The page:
Burke & Wills Web
The online digital research archive of expedition records
© 2020

by Ken Barratt, 1946.

Jindyworobak Anthology, 1946. pp. 12-13,
Australian Poetry, Sydney: Angus and Robertson, 1947. pp. 65-67,
A Book of Australian Verse, Melbourne: Oxford University Press, 1956. pp. 153-154,
The Jindyworobaks, St Lucia: University of Queensland Press, 1979. pp. 177-178.



So all men come at last to their Explorers' Tree,
Whereon they carve their valediction to the world.
Whether as they, we explore a continent,
or are content to explore ourselves,
we find that mysterious centre,
that vast and utter loneliness, which is the heart of being;
we hear that silence more fatal than the siren's song.


Silence, like sound, has its eight note scale.
There is the silence after sound.
(After the farewell speeches, the well-wishings,
the cheering as they rode proudly from Melbourne Town , the silence of the bush

There is the silence of sound we cannot hear.
(The black men, always lurking, always watching, never speaking,
merging in the frieze of great untidy trees

There is the silence amid many voices.
(Often they spoke loudly, hoping to drive their fearsuway,
hoping to fill the empty air with assurance, but the silence was in them

There is the silence of Death, of the voice that can never be heard again.
(After Grey died, he seemed to march with them still,
the invisible companion, not answering their questions, not questioning their answers

There is the silence of Desolation.
(This was no Egypt , but cresting a sand-dune, they yet might discover the stones of a city, time-devoured or glinting in the sun, a golden helmet, become a hive for the patient labour of the bees.)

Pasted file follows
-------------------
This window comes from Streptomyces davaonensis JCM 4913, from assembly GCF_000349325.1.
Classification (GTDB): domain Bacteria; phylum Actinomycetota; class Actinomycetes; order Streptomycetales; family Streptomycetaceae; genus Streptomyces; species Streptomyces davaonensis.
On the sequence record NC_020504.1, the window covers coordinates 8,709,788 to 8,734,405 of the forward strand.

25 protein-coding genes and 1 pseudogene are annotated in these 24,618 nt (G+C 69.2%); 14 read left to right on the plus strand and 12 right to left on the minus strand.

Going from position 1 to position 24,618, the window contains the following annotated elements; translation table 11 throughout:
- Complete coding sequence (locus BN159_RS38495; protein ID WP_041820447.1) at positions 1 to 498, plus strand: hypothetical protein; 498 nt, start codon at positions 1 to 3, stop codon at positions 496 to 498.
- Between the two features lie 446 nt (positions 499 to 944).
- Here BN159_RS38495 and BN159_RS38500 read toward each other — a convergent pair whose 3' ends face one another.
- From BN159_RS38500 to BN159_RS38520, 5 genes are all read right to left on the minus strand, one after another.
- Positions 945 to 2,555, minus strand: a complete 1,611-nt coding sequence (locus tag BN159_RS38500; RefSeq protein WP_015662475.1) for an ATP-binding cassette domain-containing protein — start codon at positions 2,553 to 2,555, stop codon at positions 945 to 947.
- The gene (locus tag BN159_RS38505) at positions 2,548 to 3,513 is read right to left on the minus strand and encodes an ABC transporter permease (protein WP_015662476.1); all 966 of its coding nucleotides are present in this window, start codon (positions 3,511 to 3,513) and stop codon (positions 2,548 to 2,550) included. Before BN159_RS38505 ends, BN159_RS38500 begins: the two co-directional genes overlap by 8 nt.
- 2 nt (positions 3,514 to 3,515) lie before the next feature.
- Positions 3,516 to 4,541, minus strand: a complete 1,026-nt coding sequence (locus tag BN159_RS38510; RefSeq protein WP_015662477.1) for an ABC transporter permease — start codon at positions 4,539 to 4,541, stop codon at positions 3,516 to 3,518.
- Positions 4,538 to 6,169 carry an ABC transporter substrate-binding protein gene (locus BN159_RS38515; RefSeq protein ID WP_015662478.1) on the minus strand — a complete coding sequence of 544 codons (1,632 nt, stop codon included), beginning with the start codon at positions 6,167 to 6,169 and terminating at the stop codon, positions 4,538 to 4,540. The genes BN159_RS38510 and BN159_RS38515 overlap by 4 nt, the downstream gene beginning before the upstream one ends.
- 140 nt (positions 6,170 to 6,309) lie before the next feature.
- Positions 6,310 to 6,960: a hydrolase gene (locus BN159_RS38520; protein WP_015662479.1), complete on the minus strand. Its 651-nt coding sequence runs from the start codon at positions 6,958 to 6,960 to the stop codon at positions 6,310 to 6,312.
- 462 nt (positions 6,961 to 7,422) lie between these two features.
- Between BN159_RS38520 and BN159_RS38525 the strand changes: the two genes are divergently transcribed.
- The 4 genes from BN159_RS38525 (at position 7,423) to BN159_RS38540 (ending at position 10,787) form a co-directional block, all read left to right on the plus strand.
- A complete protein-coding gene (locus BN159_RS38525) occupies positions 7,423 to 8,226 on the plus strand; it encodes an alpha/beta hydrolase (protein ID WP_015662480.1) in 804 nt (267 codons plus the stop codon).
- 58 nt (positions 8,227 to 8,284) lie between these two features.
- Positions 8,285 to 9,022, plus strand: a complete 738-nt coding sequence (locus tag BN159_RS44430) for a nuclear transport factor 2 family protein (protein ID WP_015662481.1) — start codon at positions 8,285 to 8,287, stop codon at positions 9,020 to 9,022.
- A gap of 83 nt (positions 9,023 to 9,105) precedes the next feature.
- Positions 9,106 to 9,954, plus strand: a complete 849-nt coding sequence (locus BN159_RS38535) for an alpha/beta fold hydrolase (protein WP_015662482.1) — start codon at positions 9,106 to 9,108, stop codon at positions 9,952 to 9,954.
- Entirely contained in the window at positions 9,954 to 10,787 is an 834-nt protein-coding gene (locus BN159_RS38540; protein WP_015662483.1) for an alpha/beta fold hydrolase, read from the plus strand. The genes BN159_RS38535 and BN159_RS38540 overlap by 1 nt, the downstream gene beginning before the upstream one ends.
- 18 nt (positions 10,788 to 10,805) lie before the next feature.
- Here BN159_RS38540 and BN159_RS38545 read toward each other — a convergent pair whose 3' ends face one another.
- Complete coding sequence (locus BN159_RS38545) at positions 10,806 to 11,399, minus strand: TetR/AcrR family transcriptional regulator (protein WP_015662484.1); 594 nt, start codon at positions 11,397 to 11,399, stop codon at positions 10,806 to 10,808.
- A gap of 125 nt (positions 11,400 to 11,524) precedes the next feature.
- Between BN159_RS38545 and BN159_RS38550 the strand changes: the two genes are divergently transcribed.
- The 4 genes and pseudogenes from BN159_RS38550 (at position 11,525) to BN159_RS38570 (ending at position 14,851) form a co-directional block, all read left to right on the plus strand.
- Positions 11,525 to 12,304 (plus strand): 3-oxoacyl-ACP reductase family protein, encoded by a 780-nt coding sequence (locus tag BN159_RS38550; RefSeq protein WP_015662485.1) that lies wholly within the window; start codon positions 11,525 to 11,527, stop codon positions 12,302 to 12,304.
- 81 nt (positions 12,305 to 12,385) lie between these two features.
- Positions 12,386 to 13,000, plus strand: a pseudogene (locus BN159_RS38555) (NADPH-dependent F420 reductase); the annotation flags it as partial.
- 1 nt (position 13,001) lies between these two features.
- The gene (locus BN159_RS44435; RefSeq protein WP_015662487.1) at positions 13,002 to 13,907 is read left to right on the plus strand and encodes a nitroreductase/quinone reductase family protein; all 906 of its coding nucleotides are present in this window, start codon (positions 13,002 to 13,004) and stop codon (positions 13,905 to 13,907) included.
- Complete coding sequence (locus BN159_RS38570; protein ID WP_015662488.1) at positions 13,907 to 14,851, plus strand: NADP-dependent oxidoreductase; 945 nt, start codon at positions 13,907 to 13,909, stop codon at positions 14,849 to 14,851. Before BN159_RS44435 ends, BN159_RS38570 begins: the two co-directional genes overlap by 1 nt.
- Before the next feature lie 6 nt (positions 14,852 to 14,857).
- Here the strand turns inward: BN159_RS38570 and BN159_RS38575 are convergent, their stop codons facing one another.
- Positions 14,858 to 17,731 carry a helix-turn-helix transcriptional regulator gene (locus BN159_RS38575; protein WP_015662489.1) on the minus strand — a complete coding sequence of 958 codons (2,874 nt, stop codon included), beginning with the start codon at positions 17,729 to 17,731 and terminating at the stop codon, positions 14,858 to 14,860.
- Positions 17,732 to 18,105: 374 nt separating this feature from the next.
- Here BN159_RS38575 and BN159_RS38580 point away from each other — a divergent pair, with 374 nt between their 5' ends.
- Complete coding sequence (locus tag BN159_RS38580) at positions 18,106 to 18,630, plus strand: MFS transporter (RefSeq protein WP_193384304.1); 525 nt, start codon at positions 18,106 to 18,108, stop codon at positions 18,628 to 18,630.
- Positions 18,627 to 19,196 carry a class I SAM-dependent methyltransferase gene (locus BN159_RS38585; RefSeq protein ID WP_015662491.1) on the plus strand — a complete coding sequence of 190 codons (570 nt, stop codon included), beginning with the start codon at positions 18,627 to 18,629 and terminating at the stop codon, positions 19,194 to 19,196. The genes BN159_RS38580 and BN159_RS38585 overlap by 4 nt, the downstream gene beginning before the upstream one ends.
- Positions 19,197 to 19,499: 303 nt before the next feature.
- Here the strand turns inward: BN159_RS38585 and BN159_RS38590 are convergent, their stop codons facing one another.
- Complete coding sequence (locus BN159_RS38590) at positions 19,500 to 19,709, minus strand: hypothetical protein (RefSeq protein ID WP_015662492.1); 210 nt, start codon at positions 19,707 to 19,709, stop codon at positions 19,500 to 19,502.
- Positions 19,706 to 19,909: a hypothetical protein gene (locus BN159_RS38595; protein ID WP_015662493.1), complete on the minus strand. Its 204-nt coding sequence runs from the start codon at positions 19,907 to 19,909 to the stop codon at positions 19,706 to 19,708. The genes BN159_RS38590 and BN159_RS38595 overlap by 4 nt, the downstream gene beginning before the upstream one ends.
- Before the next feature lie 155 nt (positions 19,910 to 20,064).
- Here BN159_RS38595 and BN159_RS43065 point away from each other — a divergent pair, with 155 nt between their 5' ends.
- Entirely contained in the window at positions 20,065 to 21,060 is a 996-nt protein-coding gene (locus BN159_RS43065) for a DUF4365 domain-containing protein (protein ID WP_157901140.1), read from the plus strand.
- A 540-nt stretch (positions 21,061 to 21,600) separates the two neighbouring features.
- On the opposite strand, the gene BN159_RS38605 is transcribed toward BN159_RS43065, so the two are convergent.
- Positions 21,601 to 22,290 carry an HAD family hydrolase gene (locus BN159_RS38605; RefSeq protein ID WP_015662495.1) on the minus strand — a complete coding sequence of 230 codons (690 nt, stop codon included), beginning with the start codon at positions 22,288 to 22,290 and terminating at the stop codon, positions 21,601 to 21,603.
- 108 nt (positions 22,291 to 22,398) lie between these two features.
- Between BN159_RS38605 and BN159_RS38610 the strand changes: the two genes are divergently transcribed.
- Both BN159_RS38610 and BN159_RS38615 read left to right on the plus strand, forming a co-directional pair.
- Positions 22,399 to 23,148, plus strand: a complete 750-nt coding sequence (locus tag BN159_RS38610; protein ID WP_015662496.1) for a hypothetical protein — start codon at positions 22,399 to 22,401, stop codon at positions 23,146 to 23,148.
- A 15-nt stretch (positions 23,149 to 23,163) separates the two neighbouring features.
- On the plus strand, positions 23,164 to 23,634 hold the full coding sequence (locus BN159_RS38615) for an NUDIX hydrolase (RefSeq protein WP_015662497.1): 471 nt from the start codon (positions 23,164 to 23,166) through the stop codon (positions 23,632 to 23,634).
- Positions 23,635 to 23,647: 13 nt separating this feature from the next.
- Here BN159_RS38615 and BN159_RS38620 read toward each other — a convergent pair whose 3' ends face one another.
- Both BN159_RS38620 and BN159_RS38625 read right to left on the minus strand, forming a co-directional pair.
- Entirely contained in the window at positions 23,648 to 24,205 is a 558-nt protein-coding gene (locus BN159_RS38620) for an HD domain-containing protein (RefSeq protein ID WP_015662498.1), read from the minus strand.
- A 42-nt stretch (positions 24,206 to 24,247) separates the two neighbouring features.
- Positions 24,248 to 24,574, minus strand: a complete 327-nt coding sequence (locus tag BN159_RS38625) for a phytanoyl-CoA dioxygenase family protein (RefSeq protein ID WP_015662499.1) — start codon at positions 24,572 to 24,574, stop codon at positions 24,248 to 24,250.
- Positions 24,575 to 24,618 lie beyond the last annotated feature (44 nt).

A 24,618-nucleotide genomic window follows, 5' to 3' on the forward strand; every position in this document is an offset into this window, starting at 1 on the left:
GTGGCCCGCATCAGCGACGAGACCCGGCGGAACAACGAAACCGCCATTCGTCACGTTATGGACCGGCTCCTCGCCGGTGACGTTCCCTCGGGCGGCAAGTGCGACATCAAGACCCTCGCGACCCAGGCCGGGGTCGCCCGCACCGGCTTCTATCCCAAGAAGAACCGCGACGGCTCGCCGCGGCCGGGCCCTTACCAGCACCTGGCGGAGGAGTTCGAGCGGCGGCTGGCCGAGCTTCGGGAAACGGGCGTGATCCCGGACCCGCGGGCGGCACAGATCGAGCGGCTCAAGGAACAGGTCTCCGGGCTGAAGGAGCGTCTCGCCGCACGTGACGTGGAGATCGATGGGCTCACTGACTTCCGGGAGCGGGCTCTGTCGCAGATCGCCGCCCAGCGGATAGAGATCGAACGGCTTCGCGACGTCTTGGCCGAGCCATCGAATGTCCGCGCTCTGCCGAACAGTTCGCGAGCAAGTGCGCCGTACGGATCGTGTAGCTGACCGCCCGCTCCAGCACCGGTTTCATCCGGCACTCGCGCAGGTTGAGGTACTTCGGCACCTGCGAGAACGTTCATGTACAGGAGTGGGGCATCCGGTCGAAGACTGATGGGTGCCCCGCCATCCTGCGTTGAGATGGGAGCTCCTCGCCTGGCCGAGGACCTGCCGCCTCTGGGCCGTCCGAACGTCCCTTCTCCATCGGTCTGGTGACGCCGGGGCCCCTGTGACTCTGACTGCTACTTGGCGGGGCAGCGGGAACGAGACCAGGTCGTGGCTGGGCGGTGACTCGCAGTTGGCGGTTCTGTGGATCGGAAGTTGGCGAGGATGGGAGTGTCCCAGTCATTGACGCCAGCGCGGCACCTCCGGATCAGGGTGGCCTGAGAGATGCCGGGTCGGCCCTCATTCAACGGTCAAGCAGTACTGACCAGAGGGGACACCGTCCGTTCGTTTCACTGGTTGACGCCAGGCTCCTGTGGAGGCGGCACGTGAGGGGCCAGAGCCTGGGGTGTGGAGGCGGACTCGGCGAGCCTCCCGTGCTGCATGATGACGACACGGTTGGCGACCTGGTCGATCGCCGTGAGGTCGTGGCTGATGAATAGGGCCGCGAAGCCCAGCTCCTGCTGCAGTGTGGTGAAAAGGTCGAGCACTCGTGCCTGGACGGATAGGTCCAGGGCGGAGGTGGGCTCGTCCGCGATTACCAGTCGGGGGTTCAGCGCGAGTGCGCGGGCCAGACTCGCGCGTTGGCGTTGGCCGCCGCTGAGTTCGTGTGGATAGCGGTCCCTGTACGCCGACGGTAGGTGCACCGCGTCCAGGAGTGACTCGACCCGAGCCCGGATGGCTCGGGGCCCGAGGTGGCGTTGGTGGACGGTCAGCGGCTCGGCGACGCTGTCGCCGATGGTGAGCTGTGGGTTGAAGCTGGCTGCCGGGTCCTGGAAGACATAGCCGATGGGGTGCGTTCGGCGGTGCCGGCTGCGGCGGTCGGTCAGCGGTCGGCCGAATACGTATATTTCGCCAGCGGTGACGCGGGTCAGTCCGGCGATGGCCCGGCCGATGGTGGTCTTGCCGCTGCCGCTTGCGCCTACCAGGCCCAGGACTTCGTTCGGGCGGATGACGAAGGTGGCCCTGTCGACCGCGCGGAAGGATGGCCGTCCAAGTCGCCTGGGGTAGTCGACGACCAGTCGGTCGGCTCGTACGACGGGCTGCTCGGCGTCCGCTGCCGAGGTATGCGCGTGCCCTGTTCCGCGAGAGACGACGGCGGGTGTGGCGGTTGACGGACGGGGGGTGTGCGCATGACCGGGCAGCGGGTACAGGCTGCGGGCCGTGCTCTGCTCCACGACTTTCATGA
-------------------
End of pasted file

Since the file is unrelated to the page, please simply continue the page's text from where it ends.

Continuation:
There is the silence of Despair.
(Returning to the Depot, finding it deserted,
they knew that words could buy them nothing in this land of Nothing for Sale

There is the silence more ancient than man.
(Wills, the scientist, said it: These rocks are so old,
they have forgotten the singing and the shouting of the sea, the violence of the earth in the making

And last silence of all, completing the octave,
the silence that was before sound.
(Waiting for the end, life flowed backward to its source.
Voices, like a spring uncoiling,
receded and were superseded.
The last cry of hunger and pain
became the first cry for breath, But the dawn is an unreality
and now at last there was only the silence,
and they and the silence were one.


Yet one man survived, one man returned
a little while to the world of men
telling how Burke and Wills had died,
wresting the secret from a continent;
when they asked him to expound the secret,
he would speak of other things, saying rather,
"The camels gave us trouble from the beginning,"
or," Nardoo is no fit food for white men."

www.burkeandwills.net.au Burke & Wills Web The digital research archive of expedition records
© 2020, Dave Phoenix